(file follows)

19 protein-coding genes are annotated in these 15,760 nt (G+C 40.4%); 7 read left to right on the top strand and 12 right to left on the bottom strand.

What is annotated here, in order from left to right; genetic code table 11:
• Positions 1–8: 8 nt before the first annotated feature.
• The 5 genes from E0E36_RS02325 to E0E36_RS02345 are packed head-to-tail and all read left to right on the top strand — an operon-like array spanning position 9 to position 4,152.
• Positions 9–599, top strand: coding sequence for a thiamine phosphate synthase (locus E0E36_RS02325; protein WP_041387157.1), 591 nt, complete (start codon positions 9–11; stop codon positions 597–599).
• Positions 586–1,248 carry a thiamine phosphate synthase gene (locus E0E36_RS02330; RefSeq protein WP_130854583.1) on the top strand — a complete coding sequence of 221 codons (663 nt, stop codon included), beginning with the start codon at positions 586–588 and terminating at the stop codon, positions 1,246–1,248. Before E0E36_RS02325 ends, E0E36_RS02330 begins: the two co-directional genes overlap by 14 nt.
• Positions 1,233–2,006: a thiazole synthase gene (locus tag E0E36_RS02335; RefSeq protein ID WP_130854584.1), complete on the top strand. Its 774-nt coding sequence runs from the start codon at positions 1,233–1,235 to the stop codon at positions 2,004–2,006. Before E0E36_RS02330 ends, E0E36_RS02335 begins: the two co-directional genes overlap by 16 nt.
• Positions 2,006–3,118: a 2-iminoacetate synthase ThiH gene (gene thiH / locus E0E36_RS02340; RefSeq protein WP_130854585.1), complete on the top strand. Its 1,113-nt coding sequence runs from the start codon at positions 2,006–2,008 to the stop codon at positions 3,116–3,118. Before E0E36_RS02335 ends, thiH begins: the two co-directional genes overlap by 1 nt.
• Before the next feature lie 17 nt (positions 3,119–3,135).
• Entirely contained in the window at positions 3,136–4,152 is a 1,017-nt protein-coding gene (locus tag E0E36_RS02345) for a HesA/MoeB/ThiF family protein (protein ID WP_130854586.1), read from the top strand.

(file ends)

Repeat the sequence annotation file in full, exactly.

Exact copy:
19 protein-coding genes are annotated in these 15,760 nt (G+C 40.4%); 7 read left to right on the top strand and 12 right to left on the bottom strand.

What is annotated here, in order from left to right; genetic code table 11:
• Positions 1–8: 8 nt before the first annotated feature.
• The 5 genes from E0E36_RS02325 to E0E36_RS02345 are packed head-to-tail and all read left to right on the top strand — an operon-like array spanning position 9 to position 4,152.
• Positions 9–599, top strand: coding sequence for a thiamine phosphate synthase (locus E0E36_RS02325; protein WP_041387157.1), 591 nt, complete (start codon positions 9–11; stop codon positions 597–599).
• Positions 586–1,248 carry a thiamine phosphate synthase gene (locus E0E36_RS02330; RefSeq protein WP_130854583.1) on the top strand — a complete coding sequence of 221 codons (663 nt, stop codon included), beginning with the start codon at positions 586–588 and terminating at the stop codon, positions 1,246–1,248. Before E0E36_RS02325 ends, E0E36_RS02330 begins: the two co-directional genes overlap by 14 nt.
• Positions 1,233–2,006: a thiazole synthase gene (locus tag E0E36_RS02335; RefSeq protein ID WP_130854584.1), complete on the top strand. Its 774-nt coding sequence runs from the start codon at positions 1,233–1,235 to the stop codon at positions 2,004–2,006. Before E0E36_RS02330 ends, E0E36_RS02335 begins: the two co-directional genes overlap by 16 nt.
• Positions 2,006–3,118: a 2-iminoacetate synthase ThiH gene (gene thiH / locus E0E36_RS02340; RefSeq protein WP_130854585.1), complete on the top strand. Its 1,113-nt coding sequence runs from the start codon at positions 2,006–2,008 to the stop codon at positions 3,116–3,118. Before E0E36_RS02335 ends, thiH begins: the two co-directional genes overlap by 1 nt.
• Before the next feature lie 17 nt (positions 3,119–3,135).
• Entirely contained in the window at positions 3,136–4,152 is a 1,017-nt protein-coding gene (locus tag E0E36_RS02345) for a HesA/MoeB/ThiF family protein (protein ID WP_130854586.1), read from the top strand.